>>   noise margins. At the lower data rates, designers may still include offset
>>   compensation circuits with a balanced code to reduce the capacitance
>>   to a range compatible with integration in monolithic circuits. Such
>>   compensation circuits require less precision and complexity for a balanced
>>   code.
>>   Receivers at the end of computer or LAN links generally require a large
>>   dynamic range which is more readily achieved with a balanced code.
>>   Attenuation in electrical package interconnects is on the order of 1
>>dB/cm at
>>   the fundamental frequency of 10 GHz and much higher for the frequencies
>>   needed to transmit fast pulse edges. Any transmission line is easier to
>>   equalize for balanced codes because of the lower ratio of the maximum to
>>   minimum frequency content.
>>   It is desirable to set the low frequency cutoff of receivers as high as
>>   possible to remove noise from several   sources, such as: power supply
>>   low frequency modal noise arising from movements of multimode fibers,
>or 1/f
>>   noise of front end devices, especially GaAs devices not optimized for low
>>   noise analog operation . For low and moderate cost highly integrated
>>   it is usually not possible to pick the best devices which otherwise
>might be
>>   used.
>>   The shorter run length of a good code allows much relaxed
>specifications for
>>   the clock recovery circuit. The lower Q of the PLL enables it to cope with
>>   more external noise interference such as digital noise coupling from
>>   neighboring circuits, power supply variations,  or totally external
>>   electromagnetic interference. It is less problematic to place a  PLL
with a
>>   lower Q on a large digital chip with limited isolation for a fully
>>   solution. The low pass filter of the PLL is more readily implemented
>with an
>>   on-chip capacitor or a totally digital solution (random walk filter)
>and the
>>   phase comparator is simpler for the coded version.
>>   For links carrying scrambled traffic, the link jitter budget expressed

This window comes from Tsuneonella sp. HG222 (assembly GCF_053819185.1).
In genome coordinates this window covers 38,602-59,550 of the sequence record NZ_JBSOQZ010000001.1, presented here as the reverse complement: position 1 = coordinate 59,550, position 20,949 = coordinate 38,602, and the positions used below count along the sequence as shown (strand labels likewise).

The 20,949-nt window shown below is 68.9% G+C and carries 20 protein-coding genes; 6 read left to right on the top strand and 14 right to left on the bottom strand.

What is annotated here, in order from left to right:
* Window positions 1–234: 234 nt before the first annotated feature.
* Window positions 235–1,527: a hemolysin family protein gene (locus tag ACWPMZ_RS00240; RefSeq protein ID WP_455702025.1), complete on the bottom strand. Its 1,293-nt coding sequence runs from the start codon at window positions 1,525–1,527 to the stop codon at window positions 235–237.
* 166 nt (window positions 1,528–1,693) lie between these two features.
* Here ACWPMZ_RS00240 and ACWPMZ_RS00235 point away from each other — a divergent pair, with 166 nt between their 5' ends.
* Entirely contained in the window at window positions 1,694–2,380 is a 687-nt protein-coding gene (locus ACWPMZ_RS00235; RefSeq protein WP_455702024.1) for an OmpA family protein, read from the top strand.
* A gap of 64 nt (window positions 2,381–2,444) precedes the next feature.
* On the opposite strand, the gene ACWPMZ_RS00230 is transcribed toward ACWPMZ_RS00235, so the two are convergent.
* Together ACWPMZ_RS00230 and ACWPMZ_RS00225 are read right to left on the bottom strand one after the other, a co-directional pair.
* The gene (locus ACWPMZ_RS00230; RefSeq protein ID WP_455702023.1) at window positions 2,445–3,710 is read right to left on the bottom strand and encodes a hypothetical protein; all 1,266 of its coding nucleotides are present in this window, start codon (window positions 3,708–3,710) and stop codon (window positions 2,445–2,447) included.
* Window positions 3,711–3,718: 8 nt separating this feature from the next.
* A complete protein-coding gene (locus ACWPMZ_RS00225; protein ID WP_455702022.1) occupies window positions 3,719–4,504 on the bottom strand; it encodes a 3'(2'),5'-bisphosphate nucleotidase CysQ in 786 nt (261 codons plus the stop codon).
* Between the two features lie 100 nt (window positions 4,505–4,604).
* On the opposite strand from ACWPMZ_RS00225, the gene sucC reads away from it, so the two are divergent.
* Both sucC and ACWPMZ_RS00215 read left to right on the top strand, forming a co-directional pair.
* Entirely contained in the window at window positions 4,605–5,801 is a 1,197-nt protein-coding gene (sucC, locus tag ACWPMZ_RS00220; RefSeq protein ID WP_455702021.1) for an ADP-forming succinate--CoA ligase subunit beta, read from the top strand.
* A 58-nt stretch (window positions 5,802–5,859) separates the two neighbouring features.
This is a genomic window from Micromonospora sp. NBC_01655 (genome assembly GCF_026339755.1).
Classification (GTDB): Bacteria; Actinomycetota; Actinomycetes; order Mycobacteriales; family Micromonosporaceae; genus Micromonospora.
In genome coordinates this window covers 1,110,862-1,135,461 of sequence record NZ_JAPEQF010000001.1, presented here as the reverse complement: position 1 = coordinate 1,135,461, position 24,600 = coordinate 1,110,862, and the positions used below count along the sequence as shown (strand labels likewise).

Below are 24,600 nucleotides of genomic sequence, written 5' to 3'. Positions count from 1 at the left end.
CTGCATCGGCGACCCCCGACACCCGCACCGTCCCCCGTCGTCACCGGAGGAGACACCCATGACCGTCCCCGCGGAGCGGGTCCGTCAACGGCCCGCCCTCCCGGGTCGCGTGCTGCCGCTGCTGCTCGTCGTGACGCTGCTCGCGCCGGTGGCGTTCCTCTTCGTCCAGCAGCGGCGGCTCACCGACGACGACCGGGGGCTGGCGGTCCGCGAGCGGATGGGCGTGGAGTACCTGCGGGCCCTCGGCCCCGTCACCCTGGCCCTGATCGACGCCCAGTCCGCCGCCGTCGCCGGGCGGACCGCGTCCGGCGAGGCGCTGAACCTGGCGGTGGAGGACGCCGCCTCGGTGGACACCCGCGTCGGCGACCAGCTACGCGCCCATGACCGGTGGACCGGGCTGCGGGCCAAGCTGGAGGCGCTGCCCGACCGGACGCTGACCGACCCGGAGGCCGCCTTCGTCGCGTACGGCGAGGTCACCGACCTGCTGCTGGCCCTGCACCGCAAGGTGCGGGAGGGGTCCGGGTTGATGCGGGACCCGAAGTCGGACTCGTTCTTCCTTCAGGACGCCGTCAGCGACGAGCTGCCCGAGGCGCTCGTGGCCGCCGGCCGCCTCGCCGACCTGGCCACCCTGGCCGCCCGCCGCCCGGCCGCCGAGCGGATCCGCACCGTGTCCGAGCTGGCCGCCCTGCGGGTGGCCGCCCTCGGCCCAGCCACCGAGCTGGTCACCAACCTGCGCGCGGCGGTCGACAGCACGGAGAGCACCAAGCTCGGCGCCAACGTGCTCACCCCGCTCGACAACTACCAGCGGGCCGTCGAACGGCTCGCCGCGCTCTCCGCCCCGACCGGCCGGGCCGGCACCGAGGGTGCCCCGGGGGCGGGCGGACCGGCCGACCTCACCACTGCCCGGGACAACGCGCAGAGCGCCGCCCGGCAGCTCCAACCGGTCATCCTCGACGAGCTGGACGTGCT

as a
>>   percentages of a baud interval  allows much less jitter for the
>>   which significantly complicates the design of the frequency
>synthesizer, the
>>   laser driver, and the connection between the driver and the laser.
>>   Simpler circuits consume less power in a critical area.
>>   Scrambled data requires nearly ideal circuit implementations in the areas
>>   discussed above. Cost considerations, design time  and skill limitations
>>   the attainment of near perfection for the 10 Gb Ethernet application an
>>   unrealistic goal. Less than perfect circuits have a greater hidden cost in
>>   terms of signal to noise ratio for scrambled data. For a given baud and
>>   rate, the coded link can span a longer distance with less sophisticated
>>   circuits.
>>   The design, performance simulation, test, and trouble shooting is
>>   for a well constrained code. The robust operation of the coded link
>>   on no assumptions about the data pattern of the traffic. The
>performance can
>>   be proven with a few well defined worst case patterns tailored for
>>   the major performance parameters. There is no exposure to hacking via the
>>   data pattern. This is in contrast with scrambled links for which
>>   in practice  can only be verified for a statistical consensus pattern and
>>   where it is always possible to come up with data patterns which cause the
>>   system to fail.
>Haim Shafir
>e9 Inc.
>PH 408-343-0192 cell 408-892-1838 fax 408-873-2642

Haim Shafir
e9 Inc.
PH 408-343-0192 cell 408-892-1838 fax 408-873-2642